I can barely see through my right eye. I’ll get to why in a minute.
You know how quickly accidents seem to happen? I’ve never been in a serious car crash, though I’ve been in a few funny ones.
Even though proverbs are a species of cliche, the reason they’ve stuck around so long is they often happen to be true. Haste makes waste. Pride comes before a fall. You know the drill. (Something my dentist loves to say.)
When I was a kid and I lost a tooth, my mom told me if I put it under the pillow at night, the Tooth Fairy would come and leave a quarter for me in the night. As I was a homophobic child, I asked if the Tooth Fairy was a gay guy who wore a suit made of human teeth. She told me this particular fairy, whose gender evidently no one had as yet ascertained, was not necessarily gay (not that she felt I was precocious enough for her to disabuse me of my homophobia), but was akin to Peter Pan’s friend Tinkerbell.
Having had wet dreams about Tinkerbell (maybe because her name sounded so much like “tinkle”), I was reassured by this explanation.
Sure enough, when I woke up the following morning and lifted the pillow, the tooth had been replaced by a shiny new quarter depicting the profile of George Washington before he became a bridge.
I was so ecstatic about suddenly having some money to put in my piggy bank, I even considered taking one of my dad’s hammers and knocking all of my teeth out so I could make some serious cash. But I didn’t want to be too greedy–besides, how would I know the Tooth Fairy didn’t have some sort of dental limit? Otherwise, she’d be buried under mountains of teeth.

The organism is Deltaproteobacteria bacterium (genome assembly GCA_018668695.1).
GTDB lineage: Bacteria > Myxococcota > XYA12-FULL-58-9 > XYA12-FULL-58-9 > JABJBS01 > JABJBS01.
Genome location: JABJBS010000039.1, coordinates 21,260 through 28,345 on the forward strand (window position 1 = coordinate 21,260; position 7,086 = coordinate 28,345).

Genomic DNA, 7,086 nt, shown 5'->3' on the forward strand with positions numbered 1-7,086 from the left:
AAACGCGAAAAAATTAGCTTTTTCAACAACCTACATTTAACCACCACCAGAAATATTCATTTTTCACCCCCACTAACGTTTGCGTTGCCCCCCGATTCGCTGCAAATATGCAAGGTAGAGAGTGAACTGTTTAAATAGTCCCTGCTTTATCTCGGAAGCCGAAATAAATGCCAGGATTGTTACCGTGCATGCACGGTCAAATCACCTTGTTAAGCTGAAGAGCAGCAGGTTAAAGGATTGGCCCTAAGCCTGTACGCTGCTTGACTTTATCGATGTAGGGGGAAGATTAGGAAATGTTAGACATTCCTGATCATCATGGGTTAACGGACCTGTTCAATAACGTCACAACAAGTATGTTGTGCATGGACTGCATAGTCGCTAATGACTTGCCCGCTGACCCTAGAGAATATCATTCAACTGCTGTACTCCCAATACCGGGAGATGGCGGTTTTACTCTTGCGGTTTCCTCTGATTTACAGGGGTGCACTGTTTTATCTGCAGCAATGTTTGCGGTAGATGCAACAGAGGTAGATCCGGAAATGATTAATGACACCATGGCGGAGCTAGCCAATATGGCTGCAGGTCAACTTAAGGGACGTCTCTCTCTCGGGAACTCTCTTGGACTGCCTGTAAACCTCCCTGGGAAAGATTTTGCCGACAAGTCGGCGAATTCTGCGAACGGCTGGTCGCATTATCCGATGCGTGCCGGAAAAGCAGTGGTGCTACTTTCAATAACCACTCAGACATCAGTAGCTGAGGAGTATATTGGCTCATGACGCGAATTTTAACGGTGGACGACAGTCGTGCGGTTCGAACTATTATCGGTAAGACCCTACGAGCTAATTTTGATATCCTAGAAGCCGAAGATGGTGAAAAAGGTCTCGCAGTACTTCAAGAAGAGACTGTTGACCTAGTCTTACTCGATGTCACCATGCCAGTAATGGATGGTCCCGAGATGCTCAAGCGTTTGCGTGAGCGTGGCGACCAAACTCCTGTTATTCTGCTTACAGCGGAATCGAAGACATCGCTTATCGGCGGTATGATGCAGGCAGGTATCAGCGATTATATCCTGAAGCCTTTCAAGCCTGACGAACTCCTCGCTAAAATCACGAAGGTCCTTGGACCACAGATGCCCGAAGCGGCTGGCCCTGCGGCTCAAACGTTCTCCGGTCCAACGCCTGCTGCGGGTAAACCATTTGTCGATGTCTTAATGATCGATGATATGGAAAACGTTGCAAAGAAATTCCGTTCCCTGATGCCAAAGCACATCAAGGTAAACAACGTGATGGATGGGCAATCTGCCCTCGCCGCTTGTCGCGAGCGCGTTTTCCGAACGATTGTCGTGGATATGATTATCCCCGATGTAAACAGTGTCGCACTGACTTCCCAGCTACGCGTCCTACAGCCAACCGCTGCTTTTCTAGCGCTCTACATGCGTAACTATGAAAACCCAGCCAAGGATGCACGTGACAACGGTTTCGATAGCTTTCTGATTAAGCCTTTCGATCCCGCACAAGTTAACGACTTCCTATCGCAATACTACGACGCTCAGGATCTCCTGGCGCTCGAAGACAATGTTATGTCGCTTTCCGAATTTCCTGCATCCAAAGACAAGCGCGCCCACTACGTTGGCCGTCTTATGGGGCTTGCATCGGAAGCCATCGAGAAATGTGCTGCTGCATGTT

After what happened yesterday, I almost managed to lose all my teeth anyway. Luckily, they’re all still there, even though my jaw still feels tight and slightly unaligned.
A couple of weeks ago, I was in a hurry on my way to work, so I barreled down the escalator in the bowels of the subway station, swinging my arms like an orangutan. I managed to clip the steel post at the foot of the escalator with the back of my left hand, drawing blood and curses. It was a superficial cut, however, so I didn’t let it cramp my style too much. On other occasions I’ve stumbled while rushing up the concrete staircase of a pedestrian overpass and grazed my palms and kneecaps.
The problem with living in Seoul is that once you leave your apartment, you never stop running around like a beheaded fowl. You literally go crazy as soon as you close your door behind you. Ask anyone who lives here; they’ll tell you the same.
Compounding matters, my wife always wants me to do things pronto if not sooner. Sometimes, after I’ve settled into the couch with a comfy book or in preparation for a sedentary nap, she’ll call me from the other room and ask me to get up and look at something she’s found on the internet.
“Bali!” she’ll say. (Directly translated, that’s “fast,” although “Get your ass over here!” captures the meaning more succinctly.
If I stand–or sit–my ground, we’ll privately enact World War III, and who has the energy for that? Wars also tend to be bloody expensive. So I’ll get up and see what’s so urgent, say, “Oh, that’s very interesting,” then trudge back to the couch to resume reading or vegetating.
Last night as I was riding the subway home from work she called me and asked if I wanted to meet for dinner. I said sure, told her where I was on the subway line, and we “hung up.” As a perfunctory gesture to stave off cardiac arrest, I’ve taken to walking up the subway steps, which is a decent work-out, considering the only other exercise I get is walking (all told, I probably average about an hour a day).